Sunday, February 15, 2009

Nefesh Conference on abuse

JPost writes:

Abuse of women, children and the elderly in the religious Jewish community was long denied, on the grounds that observance of the Torah and Talmud prevented it. Physical, sexual, emotional, economic and other types of maltreatment of the weak, claimed this sector, occurs among secular Jews, but "not in our camp."

But this has been disproven by infamous cases of child abuse reported recently in the general media, and the opening of shelters for battered women in haredi neighborhoods.

THE RECENT ninth Jerusalem conference of ATEM Nefesh-Israel - an organization of observant social workers, psychologists, psychiatrists and other therapists - had several sessions devoted to this topic. Although all the 200 or so participants were religious (most of them women), the public nature of the conference at the Bayit Vegan Guesthouse constituted a welcome airing of the religious community's "dirty laundry," though some rabbis still insist on hiding it. The organization of religious therapists was founded by Shaare Zedek Medical Center neuropsychologist Dr. Judith Guedalia and geriatric social worker and Melabev found Leah Abramowitz.

Clearly, most religious Jewish men are good or excellent husbands and fathers. No data were provided on how common abuse is in the religious - especially haredi - community, and how it compares with the secular community, but the fact that it was discussed is a healthy phenomenon.

"Twenty years ago, no one would dream of talking openly about violence in the religious family," said Rabbi Dr. Benjamin (Benny) Lau. The modern Orthodox rabbi - who is director of the Center for Judaism and Society, heads Jerusalem's Institute for Social Justice at Beit Morasha, serves as rabbi of the Ramban Synagogue in the Katamon quarter and lectures on Jewish law and social justice at Bar-Ilan University - delivered a keynote address at the conference. "If a community gives a legitimacy to violence and abuse, these can happen. There are closets in haredi society that are still not open."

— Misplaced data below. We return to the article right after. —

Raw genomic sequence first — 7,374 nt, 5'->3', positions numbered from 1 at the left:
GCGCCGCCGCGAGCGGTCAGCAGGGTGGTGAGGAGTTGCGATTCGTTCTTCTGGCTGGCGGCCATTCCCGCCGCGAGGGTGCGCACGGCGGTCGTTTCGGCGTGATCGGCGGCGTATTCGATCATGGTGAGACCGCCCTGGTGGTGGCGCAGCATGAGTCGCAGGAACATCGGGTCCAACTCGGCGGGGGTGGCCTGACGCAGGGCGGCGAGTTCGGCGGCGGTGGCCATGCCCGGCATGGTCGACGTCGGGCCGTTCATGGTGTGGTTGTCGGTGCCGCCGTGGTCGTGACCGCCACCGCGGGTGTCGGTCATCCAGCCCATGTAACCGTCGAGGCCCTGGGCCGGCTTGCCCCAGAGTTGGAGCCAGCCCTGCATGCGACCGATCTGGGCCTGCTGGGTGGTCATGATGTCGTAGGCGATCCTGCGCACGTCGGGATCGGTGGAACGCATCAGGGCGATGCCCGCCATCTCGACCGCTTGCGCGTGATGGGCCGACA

AN EYE-OPENING workshop on "Spiritual Abuse" of haredi women opened the closet door a crack. Dr. Nicole Dahan, a social worker at the Ariel University Center and Tzipi Levy, a social worker in the Jerusalem Municipality, have done much to put this subject on the public agenda.

While until recently, men's abuse of their partners was known to involve physical, emotional, sexual and verbal violence, as well as economic abuse and the reduction of freedom, Levy and Dahan discovered that some haredi men use God and the commandments to abuse their wives. [...]


  1. Does the Nefesh Conference contain anyone or work with anyone that can effect real change? While it is nice to see people actually talking about these issues one has to ask if they have the power to effect real change?

    We all saw what happened to R' Twerski when he tried to effect change.

    Then there was Rabbi Nochum Rosenberg.

    It seems that whenever someone tries to do something that will actually help, they find themselves quickly in trouble.

  2. mekubal, Nefesh is an organization of mental health professionals. so yes, they are effecting real change.

    within a few days of this conference i personally received an email from a rav who participated and did a search on sex abuse to find frum survivors, and came across my blog. since then i have been in touch with both the rav and a therapist here in america that he was able to put in touch with me.

  3. I have no doubt that the people of Nefesh want to effect real change, or that they try to effect real change. My only doubt is whether or not they have the "protectsia", as it is called here, to effect change.

    How will the Jewish street react? How will non-affiliated Rabbanim react?

    When I was first introduced to the Nefesh conference some 10 years ago, then it was the project of R' Twerski and R' Levitz. However, we have all seen what happened to R' Twerski when he tried to actually do something other than talk about these issues.

    The talk is good, but I would not call the needed airing of many of these issues. My question is if any of this goes beyond the four walls of a Nefesh conference will their be the death threats and rabbinic bans that we have seen regarding other people who have tried to actually tackle these issues?


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